Introduction to this issue
When choosing the theme of Poetry & Politics for this issue,
knowing that it would be published on the eve of a presidential
election with regard to which the nation’s populace is more
polarized than it’s been for nearly 150 years, we feared that
the topic, in light of the state of the union, might elicit a
flood of the expected—and we admit to our being
less than fans of the expected. However, we found
ourselves, instead, delighted to read a spate of submissions
full of promise and passion and spanning a broad spectrum of
topics and sentiments. An additional, gratifying surprise was
the unusually high percentage of work we received from literally
oceans away. From this torrent of poetry—after much discussion,
debate, and a scintilla of filibustering—we eventually chose the
twenty-one poems by seventeen poets that appear inside: poems
depicting "politics" in forms both familiar and strange, poems
we found delectably ambitious and expertly executed, poems that
found us from four continents.
Finally, we would like to thank everyone who submitted their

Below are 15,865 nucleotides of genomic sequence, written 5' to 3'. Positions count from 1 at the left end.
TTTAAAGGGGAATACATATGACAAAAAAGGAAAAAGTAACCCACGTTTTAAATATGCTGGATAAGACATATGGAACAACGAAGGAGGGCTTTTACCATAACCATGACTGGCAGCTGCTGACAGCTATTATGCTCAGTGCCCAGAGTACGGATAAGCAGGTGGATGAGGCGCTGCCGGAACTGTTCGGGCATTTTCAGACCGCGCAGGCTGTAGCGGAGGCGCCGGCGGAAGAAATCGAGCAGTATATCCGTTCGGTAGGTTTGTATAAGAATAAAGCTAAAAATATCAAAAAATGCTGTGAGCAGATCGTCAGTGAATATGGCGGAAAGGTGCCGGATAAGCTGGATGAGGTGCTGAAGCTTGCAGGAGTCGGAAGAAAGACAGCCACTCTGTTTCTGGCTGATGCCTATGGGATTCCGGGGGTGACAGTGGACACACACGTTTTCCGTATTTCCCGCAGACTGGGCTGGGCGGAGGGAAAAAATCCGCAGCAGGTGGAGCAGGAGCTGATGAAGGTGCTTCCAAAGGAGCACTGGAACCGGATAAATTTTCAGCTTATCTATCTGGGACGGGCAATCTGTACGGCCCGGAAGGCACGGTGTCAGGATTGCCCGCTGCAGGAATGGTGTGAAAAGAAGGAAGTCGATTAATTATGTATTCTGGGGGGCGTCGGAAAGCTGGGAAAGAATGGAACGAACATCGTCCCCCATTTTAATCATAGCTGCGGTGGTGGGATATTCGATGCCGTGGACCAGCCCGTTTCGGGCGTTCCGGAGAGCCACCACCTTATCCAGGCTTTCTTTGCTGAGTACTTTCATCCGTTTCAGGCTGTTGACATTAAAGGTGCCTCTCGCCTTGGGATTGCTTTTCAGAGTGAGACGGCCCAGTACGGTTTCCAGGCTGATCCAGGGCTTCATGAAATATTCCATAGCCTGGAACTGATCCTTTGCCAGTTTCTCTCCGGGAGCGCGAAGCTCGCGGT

art to us for our consideration and enjoyment and offer our
special thanks to our contributors, all of whom are to be
admired for their talent, tact, and wisdom. We hope you find
these poems as enjoyable, moving, and intelligent as we have.
David Chester is a poet, actor, and lawyer in
Tallahassee, Florida, where he lives with his poet-wife, Ginny
Grimsley; his four-year-old, demagogue-daughter, Eliot; his
shaman-pug, Owen; and his provocateur-calicos, Abbey and Gracie.
David’s poetry has appeared in The Antioch Review, The
Quarterly, The Cape Rock, and elsewhere. He dedicates
this issue to the memory of his bodhisattva-cat, Sappho.
Phillip D. Ischy was born in a small town in Texas. He
recently received Honorable Mention for the 2004 John MacKay
Shaw Academy of American Poets Prize. Phillip is currently a
senior in the Creative Writing program at Florida State
University where he is president of the Society of Poetic
Elements and where he has edited a student chapbook under the
direction of poet and professor David Kirby.